What Toys R Us did wrong and why CPGs should care

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What Toys R Us did wrong and why CPGs should care

By John Ross - 06/18/2018
John Ross is President and CEO of IGA Inc.​​​​​​​

Last week a host of retailers, landlords and real estate and investment firms put in the winning bids at the latest auction of more than 50 Toys R Us properties. From Big Lots and Ollie’s Bargain Outlet to furniture retailers Scandinavian Designs and Ashley Furniture, retailers lined up to pick the bones of the one-time category killer. In a nod to the changing face of retail relevance, even Aldi got in on the action.

To understand how Geoffrey the Giraffe ended up in the retail graveyard, you have to go back in time to the creation of Toys ‘R’ Us. Like so many dominant retail brands of the last century, it was forged in the birth and growth of the baby boom generation. Millions of families were having kids and those families were increasingly more affluent than their parents—which of course, meant more toys.

Huge brands were born to serve the kids of the late fifties, sixties and seventies. From Easy-Bake Ovens and Matchbox cars to Barbie and G.I. Joe, all the characters of our youth spilled out of the TV and onto shelves and underneath the Christmas trees of families from coast to coast. Retailers in the category called it "selling plastic by the pound" and reveled in the growth of licensed toys designed from the latest TV show, movie or pop band.

 As baby boomers grew and became adults, they migrated farther from city centers and into the great wilds of suburbia. Neighborhoods popped up out of nowhere, replicating in great rings around modern America. And for every new neighborhood there was a new strip mall, filled with a new form of retailer: the big box category killer.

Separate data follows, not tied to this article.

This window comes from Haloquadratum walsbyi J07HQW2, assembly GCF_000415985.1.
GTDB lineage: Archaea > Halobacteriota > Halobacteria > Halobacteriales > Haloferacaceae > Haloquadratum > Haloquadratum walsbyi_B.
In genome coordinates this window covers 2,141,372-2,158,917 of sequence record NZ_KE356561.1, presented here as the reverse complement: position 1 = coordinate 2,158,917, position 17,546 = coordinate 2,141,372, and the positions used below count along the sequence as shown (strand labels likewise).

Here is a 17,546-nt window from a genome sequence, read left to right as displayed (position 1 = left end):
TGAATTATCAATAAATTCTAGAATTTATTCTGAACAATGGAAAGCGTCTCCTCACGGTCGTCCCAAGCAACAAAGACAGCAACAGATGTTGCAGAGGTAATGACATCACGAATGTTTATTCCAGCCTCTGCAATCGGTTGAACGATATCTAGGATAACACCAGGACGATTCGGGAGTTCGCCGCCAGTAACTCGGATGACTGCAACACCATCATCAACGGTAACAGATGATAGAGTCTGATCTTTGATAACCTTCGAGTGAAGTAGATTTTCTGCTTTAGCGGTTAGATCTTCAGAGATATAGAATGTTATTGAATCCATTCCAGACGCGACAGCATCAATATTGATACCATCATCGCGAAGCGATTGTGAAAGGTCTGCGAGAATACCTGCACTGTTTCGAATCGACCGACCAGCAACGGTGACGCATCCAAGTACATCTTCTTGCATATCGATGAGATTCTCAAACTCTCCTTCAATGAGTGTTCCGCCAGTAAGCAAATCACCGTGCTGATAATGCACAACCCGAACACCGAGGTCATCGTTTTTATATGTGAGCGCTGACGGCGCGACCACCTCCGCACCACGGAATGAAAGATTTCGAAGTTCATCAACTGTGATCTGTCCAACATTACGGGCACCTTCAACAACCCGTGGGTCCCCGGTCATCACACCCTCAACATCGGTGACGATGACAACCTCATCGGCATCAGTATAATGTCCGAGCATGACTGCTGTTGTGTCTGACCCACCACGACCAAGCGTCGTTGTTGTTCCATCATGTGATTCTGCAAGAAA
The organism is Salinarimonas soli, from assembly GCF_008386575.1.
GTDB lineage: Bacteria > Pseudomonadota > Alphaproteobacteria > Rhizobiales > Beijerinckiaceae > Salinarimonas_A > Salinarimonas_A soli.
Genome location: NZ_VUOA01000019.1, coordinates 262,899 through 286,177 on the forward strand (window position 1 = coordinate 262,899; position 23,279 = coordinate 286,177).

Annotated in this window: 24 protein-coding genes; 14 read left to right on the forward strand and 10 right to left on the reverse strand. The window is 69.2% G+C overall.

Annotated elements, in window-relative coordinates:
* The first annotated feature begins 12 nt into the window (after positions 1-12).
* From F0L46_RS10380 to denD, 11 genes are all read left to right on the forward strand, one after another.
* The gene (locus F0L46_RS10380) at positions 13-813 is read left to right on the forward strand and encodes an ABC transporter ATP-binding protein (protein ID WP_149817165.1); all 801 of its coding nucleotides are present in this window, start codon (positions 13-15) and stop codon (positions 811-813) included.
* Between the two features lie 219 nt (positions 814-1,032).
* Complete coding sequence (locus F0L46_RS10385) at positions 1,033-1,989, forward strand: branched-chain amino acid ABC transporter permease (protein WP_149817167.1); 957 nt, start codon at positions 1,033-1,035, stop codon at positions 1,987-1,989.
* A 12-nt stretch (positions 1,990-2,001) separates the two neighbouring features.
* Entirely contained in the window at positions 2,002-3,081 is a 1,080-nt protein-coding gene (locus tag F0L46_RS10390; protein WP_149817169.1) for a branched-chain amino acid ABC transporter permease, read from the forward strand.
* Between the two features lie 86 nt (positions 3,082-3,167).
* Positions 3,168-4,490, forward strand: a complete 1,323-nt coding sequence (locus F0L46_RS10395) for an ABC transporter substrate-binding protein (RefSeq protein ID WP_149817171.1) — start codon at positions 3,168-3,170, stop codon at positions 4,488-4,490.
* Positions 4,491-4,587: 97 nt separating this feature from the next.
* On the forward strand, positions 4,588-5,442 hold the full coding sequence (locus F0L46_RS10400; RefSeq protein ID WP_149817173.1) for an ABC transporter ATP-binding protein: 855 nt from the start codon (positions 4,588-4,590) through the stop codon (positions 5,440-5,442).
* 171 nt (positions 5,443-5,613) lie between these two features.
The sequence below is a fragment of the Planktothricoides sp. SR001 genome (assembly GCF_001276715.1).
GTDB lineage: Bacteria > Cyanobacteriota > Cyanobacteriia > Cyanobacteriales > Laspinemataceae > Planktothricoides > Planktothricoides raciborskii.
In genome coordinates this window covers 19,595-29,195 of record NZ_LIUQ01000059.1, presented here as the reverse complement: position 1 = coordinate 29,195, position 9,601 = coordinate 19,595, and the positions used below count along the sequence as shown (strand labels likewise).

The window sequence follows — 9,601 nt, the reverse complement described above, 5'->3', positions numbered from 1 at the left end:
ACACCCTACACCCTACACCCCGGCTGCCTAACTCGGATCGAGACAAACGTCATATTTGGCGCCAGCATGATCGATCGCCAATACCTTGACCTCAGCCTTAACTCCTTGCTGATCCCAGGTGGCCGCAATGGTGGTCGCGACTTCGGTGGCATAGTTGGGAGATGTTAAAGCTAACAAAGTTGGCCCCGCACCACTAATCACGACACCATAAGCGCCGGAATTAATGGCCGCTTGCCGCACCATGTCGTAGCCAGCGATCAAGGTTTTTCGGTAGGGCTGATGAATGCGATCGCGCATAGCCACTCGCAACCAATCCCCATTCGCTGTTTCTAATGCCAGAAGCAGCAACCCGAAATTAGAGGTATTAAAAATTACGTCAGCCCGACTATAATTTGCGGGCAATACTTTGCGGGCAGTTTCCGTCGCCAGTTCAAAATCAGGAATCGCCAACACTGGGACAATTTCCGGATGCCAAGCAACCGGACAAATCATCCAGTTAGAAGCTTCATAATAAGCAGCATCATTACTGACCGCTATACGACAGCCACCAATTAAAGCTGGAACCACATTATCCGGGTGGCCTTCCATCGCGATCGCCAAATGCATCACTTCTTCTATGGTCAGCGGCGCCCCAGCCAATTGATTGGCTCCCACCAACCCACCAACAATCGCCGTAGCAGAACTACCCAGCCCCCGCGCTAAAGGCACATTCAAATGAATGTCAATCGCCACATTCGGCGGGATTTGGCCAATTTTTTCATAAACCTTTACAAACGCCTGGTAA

These category killers specialized in everything from home products or automotive to discount shoes—and of course, toys. Smaller chains, independents and classic multi-category departments stores alike struggled to compete with the massive selection of the category killers. And so, one by one, the smaller stores closed-up shop, department stores got rid of their non-core departments, and category killers took center stage.  It was the dawn of a new age in retail, and Toys ‘R’ Us was rising fast.

But there were two big problems brewing—bigger even than Walmart or Amazon would later become— and these problems would change America, childhood and toy retailing profoundly. The first was attitudes towards family size. The second was the destruction of childhood.

Baby boomers were changing everything as they grew up—including the makeup of the typical American family. Boomers weren’t having as many kids as their parents, and so the general population stopped replicating itself and family size started to shrink. They also started their families at a later age than their parents, lengthening the cycle of child-to-adolescent-to-adult-to-parent in a way the world had never seen.

Turns out, it was an easy trend to miss. Toys ‘R’ Us looked at the size of the shopper base (moms) and like CPG marketers, reveled in the opportunities of a baby boom generation moving into full income-generation adult-mode. But they missed a key fact. Yes, moms were the shopper, but kids were the consumer—and there were fewer than ever before. That means at the precise time that Toys ‘R’ Us was forming into a national powerhouse, their core consumer base was shrinking.